*The New York Yankees are getting a new radio voice in northern Worcester County, MASSACHUSETTS, but it’s not because the folks at WPKZ (1280 Fitchburg, and its 105.3 translator) wanted to end their longtime association with the Boston Red Sox. The station drew some big headlines in the radio world when it announced the switch this week – a Yankees affiliate in deepest central Massachusetts? – and it eventually took a segment of WPKZ’s morning show to explain that the decision to drop the Sox from WPKZ came from Entercom’s Red Sox radio network, which apparently believes the coverage from WEEI-FM (93.7 Lawrence) and Worcester’s WCRN (830) will suffice in the Fitchburg area.
WPKZ’s move raised some questions about territorial exclusivity for baseball on the radio, and the answer appears to be that teams are protected only within their home county and immediately adjacent counties – so while there can’t be a Yankees affiliate in Boston proper, Worcester County is sufficiently distant for a station to join the Yankees network. (And we’d note that longtime Yanks affiliate WPRV 790 in Providence is actually closer to Fenway than WPKZ is.)
We’ll examine the rest of the Major League Baseball on the Radio landscape in our March 24 issue…
*In MAINE, Jim Bleikamp appears to have cleared the last of the hurdles keeping WCME (900 Brunswick) from returning to the airwaves after several years of mostly-silence. Jim’s spent the last few years (when he’s not busy at his day job anchoring Wall Street Journal radio reports) navigating the shoals of local zoning boards to get approval for a new site for the station, which lost its old home when it was split from former FM partner WCLZ (98.9). After several false starts, Jim and his engineering consultant Mark Humphrey found a site just west of Brunswick on Old Portland Road (US 1) that satisfied the local officials – and as of Leap Day, he’s in possession of a construction permit from the FCC to build WCME at that location, about two miles southwest of the old AM/FM site.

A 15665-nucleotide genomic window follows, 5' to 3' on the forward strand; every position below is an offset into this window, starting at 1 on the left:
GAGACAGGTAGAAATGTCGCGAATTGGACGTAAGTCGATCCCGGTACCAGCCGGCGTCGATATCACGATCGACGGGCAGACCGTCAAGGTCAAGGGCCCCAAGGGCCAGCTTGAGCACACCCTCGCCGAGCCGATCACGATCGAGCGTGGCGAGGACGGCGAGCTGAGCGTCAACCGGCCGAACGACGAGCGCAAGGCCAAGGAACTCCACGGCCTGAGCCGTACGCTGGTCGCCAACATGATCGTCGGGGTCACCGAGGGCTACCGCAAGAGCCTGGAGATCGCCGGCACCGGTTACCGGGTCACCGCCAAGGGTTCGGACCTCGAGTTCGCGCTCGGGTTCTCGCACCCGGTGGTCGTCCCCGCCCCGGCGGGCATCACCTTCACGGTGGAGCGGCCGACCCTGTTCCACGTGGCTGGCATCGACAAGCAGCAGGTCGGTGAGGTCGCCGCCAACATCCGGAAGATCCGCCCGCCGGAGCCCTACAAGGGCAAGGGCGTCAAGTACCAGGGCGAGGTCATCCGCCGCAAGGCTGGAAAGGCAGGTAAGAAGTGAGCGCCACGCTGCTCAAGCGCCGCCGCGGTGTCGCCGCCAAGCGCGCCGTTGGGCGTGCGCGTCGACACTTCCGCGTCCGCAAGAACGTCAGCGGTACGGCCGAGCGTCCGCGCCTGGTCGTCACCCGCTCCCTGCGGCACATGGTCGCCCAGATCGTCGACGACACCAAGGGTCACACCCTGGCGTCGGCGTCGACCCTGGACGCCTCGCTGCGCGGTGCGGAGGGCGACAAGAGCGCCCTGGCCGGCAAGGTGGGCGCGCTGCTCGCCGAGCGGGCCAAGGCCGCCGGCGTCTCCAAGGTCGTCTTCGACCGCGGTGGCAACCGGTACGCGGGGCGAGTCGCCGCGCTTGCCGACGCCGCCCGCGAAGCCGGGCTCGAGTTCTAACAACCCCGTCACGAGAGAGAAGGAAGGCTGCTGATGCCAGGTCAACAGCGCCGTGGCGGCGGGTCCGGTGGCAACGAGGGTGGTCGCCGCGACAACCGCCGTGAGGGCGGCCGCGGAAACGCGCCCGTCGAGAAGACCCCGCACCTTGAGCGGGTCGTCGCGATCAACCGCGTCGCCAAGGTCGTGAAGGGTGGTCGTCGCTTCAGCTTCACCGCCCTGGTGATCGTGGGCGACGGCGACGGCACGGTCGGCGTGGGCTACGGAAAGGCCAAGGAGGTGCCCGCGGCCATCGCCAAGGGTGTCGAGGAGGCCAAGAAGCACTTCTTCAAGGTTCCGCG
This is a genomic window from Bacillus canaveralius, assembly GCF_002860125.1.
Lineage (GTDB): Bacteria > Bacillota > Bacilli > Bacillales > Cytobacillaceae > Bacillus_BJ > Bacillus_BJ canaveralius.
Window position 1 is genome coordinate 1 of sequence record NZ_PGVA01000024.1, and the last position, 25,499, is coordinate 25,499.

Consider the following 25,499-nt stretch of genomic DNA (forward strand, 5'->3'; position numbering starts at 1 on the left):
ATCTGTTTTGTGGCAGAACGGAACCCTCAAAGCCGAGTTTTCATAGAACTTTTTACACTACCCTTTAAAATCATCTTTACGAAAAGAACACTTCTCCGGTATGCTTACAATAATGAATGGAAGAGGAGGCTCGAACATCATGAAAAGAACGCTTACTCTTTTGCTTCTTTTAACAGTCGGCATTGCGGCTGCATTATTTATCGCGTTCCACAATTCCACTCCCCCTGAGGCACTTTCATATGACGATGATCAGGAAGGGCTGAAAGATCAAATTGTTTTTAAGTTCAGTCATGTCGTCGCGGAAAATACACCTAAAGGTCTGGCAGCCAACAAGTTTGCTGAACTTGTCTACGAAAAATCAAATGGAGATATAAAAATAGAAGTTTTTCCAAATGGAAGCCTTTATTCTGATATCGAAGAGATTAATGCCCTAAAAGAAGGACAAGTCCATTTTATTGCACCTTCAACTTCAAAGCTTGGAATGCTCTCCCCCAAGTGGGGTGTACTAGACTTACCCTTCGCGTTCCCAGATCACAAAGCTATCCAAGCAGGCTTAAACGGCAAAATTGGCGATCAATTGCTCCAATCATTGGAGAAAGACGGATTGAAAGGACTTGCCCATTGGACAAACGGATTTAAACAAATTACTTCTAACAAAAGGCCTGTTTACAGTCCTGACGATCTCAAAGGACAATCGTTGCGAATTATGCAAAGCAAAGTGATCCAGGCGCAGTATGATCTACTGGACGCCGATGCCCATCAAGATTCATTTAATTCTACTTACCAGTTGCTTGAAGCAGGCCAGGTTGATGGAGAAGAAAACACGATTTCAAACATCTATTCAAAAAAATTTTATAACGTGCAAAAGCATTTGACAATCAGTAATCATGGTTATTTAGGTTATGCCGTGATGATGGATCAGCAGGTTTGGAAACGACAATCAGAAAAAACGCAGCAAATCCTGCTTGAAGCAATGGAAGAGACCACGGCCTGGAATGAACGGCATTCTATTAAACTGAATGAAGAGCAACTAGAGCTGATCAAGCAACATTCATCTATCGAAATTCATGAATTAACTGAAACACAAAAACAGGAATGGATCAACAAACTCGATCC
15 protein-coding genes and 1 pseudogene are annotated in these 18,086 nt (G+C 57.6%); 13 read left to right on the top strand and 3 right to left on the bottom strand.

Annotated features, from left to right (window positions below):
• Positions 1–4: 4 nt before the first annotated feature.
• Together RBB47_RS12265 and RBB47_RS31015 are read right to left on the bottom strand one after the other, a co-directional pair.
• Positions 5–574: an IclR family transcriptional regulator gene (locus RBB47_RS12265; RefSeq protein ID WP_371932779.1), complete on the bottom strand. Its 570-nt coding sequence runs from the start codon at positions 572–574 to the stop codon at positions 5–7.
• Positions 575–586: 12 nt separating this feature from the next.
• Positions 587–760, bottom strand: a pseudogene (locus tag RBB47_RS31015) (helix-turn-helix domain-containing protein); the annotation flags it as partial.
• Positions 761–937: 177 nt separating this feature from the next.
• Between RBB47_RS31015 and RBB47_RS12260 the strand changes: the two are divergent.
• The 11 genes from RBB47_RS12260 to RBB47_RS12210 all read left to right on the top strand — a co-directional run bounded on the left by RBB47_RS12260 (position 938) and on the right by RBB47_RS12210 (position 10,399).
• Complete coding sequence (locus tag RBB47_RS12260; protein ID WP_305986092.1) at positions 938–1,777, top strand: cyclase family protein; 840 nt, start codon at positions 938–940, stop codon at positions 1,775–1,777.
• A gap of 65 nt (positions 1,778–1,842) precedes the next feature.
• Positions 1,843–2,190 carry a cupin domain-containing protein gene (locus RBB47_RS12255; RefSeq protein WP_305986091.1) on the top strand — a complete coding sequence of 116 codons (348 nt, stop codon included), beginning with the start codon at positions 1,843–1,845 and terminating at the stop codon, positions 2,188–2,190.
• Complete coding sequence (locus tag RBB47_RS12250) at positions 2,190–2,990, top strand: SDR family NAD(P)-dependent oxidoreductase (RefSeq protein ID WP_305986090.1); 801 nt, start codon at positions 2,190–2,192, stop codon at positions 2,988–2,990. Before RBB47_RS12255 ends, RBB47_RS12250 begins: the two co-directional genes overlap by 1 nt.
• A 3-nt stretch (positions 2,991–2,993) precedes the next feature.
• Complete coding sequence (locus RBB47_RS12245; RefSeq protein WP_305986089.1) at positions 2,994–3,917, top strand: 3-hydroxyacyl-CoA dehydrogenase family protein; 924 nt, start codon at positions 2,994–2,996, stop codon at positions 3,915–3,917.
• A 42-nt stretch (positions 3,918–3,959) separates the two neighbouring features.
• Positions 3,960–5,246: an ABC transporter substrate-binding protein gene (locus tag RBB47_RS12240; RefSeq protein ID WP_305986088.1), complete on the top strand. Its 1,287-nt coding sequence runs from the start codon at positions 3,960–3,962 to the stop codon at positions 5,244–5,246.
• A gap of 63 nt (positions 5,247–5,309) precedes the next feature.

From its new home, WCME will run 700 watts day (against 1000 watts from its old licensed location), dropping to 26 watts at night.